Records management an essential part of enterprise knowledge plans
When it comes to knowledge management, businesses are increasingly embracing the goal of taking company data and turning it into actionable knowledge. The relative immaturity of this movement, however, has created an environment in which many businesses are struggling to firmly establish their strategies, Law.com reported.
According to the news source, the first thing most organizations do when working to establish knowledge management strategies is to attempt to define what the practice entails. This can be much more challenging than it initially seems. In some cases, businesses can end up spending a year simply trying to define knowledge management and even longer optimizing their records management and document storage policies in light of how they approach enterprise knowledge. Because of this, organizations need to make sure they understand the basic definition and components of a knowledge management system. Otherwise, excessive efforts to fully define enterprise knowledge can become overly tedious and limit productivity and innovation.
The first thing businesses need to understand about knowledge management is that it is a system for gathering, creating, sharing and analyzing knowledge to make that information is actionable in operational settings. Experts agree that knowledge management is a system made up of people, technology and processes as the key cogs in data gathering and analysis. The broad definition, however, requires a few nuances so companies can understand the full implications of knowledge management systems, the report said.
The first nuance of knowledge management is tacit information. According to the news source, tacit data is knowledge that have internalized and put into practice, but do not express to those around them. Once the role of tacit information is understood, businesses need to move on to understanding explicit knowledge. This represents data that are not only known by individuals, but have been expressed toward others within the organization.
The goal of knowledge management is to turn tacit information into explicit knowledge, ensuring that a business' employees have the deepest understanding of operations possible, the report said. This is where records management and document storage come into play.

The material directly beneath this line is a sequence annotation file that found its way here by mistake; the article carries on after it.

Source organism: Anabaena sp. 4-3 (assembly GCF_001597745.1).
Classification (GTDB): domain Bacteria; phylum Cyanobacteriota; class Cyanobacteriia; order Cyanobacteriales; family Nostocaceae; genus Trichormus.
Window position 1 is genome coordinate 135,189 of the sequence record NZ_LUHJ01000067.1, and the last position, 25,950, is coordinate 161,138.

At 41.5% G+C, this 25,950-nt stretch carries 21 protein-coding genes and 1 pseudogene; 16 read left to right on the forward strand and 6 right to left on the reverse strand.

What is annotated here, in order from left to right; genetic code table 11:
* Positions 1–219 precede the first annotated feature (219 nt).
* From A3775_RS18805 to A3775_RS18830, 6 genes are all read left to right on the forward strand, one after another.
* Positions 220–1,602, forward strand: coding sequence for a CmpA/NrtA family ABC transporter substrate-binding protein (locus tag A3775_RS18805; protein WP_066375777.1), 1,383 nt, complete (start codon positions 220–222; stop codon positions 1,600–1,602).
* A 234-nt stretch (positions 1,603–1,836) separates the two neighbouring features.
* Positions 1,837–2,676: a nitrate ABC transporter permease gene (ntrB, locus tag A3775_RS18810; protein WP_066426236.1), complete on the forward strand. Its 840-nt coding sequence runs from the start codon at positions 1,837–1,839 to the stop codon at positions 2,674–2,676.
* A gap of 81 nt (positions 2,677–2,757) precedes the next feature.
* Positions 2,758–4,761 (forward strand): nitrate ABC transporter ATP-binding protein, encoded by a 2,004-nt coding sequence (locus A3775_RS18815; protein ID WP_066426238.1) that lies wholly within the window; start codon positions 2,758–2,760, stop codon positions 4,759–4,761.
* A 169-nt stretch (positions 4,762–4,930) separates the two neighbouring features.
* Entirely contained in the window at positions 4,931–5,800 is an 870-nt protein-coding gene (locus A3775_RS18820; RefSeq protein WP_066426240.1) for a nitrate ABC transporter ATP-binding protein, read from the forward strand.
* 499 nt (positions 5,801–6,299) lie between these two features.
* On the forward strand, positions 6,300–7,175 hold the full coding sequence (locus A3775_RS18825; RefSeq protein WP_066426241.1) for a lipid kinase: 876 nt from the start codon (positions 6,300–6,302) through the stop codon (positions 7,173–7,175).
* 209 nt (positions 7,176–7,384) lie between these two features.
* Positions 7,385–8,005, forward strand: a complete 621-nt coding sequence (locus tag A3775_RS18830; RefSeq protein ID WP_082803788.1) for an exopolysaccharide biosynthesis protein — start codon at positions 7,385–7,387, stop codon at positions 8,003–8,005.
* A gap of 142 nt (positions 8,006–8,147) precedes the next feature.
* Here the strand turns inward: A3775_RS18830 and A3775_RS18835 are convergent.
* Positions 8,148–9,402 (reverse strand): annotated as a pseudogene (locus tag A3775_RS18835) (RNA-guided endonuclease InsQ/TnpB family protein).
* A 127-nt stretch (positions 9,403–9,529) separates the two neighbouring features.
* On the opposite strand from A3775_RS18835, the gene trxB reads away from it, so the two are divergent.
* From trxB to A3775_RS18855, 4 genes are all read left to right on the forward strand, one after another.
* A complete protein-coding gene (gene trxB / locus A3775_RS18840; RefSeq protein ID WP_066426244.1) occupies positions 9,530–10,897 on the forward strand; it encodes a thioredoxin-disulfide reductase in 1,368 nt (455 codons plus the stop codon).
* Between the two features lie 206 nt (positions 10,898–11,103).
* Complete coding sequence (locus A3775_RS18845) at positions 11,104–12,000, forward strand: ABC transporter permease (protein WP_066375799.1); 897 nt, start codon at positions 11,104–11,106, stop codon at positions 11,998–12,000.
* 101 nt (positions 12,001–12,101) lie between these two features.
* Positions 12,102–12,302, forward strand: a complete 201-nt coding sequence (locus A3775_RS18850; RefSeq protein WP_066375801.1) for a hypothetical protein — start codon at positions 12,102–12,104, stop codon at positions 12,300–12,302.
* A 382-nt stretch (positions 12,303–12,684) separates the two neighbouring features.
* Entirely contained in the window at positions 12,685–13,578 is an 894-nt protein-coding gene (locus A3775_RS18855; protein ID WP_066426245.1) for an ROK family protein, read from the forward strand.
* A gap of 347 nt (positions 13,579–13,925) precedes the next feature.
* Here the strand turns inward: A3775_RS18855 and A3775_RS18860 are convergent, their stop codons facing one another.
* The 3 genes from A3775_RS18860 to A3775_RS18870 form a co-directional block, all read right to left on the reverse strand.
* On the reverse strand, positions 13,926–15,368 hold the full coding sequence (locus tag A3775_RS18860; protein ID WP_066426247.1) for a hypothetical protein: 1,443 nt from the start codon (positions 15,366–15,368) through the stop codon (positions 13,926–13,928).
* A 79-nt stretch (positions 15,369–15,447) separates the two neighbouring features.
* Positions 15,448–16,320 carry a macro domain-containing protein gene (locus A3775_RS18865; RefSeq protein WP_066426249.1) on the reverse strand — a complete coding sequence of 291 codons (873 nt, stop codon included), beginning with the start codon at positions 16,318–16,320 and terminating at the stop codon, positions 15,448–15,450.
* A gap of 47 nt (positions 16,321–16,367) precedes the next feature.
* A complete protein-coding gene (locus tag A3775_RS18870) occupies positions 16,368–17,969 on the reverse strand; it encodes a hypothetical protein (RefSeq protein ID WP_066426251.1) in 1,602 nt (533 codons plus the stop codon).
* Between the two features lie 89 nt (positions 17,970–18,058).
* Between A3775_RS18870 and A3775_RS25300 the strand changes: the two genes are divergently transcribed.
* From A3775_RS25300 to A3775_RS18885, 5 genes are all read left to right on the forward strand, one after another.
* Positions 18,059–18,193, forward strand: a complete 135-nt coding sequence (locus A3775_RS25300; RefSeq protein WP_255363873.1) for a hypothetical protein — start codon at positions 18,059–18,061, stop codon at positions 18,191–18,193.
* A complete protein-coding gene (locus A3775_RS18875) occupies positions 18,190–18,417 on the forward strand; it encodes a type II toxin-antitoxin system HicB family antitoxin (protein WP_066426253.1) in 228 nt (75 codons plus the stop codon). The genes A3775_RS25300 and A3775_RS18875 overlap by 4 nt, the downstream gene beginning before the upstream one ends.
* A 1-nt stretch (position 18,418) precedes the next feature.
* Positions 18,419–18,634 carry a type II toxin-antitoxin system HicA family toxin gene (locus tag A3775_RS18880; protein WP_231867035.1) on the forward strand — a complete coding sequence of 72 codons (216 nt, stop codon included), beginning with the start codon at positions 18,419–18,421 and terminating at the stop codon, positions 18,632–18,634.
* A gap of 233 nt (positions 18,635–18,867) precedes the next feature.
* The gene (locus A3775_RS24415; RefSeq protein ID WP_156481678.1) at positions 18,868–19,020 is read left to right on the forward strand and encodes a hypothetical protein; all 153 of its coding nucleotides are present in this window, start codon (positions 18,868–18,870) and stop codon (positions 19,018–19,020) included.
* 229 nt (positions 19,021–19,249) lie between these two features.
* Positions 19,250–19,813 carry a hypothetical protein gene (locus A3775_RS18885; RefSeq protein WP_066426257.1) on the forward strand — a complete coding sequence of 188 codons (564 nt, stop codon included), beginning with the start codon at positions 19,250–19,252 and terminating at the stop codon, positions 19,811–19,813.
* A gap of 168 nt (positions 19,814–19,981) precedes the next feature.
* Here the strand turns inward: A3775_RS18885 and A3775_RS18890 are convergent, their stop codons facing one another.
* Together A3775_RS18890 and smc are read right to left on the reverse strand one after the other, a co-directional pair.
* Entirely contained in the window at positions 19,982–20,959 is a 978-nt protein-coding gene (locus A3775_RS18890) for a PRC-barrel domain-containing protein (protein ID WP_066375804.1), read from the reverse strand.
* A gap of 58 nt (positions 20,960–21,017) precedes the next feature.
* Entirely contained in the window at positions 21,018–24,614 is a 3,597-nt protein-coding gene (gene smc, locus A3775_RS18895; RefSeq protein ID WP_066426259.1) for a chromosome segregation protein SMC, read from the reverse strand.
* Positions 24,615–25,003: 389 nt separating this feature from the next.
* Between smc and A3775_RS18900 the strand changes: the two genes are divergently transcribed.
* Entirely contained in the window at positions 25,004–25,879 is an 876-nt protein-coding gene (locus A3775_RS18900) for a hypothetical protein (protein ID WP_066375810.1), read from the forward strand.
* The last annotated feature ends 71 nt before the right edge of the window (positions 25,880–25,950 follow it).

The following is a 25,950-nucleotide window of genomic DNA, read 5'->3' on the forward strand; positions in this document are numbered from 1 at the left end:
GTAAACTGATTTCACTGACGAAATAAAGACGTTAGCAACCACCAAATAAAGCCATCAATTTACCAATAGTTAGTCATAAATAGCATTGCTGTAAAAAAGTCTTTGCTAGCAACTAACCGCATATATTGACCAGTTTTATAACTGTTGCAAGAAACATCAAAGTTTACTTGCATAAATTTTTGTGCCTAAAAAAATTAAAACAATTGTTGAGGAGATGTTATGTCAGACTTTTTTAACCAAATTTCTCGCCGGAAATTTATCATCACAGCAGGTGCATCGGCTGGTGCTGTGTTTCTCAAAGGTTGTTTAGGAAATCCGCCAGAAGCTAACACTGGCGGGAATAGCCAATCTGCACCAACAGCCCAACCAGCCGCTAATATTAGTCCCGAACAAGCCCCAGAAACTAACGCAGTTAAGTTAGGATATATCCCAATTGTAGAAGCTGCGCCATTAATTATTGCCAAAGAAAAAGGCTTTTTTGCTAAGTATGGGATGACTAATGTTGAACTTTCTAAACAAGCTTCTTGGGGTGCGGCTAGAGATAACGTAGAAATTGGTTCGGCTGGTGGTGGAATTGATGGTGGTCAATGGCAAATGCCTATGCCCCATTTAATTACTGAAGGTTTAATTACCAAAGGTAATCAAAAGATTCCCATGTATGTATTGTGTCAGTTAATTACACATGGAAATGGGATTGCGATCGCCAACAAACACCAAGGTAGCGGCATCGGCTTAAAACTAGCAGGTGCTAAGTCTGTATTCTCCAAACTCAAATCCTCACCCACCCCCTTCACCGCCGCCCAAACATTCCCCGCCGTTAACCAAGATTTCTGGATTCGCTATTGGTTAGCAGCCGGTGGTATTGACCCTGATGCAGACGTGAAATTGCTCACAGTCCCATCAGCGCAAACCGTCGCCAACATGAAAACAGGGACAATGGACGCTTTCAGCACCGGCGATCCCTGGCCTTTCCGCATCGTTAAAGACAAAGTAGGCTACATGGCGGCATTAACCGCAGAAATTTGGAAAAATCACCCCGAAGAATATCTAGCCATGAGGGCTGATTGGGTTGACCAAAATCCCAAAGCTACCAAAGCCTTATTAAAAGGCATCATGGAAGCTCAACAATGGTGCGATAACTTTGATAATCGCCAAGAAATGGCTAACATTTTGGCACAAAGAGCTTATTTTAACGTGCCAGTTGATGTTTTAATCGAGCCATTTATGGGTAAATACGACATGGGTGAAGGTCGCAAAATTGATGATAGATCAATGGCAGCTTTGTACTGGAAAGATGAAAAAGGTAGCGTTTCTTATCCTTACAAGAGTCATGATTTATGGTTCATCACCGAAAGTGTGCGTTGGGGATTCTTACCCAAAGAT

In many organizations, especially law firms, stacks of boxes filled with old paper records and other information are commonplace. Within the legal sector, most firms are spending large quantities of money to store paper files because lawyers and other employees want to keep case briefs and other similar records available for future use. Essentially, workers are striving to turn their tacit knowledge about a case into explicit knowledge so it can benefit the firm at large, the news source explained.
The problem is that many of those records are stored and managed in such a way that they are not easy to search and access. As a result, much of the explicit information generated within the firm is left unused because too much is kept in explicit form when it really is not necessary. This is where knowledge management and records management merge, as firms need to meld the too policies to create a system that is accessible and usable without storing so much data that it is too expensive and overly difficult to access and maintain.
Working with a records management company can ease the integration of records and knowledge management, helping businesses streamline their document storage systems, archiving processes, regulatory efforts and record disposal. This provides the foundation necessary for highly searchable, accessible records that can be used to enhance knowledge management efforts.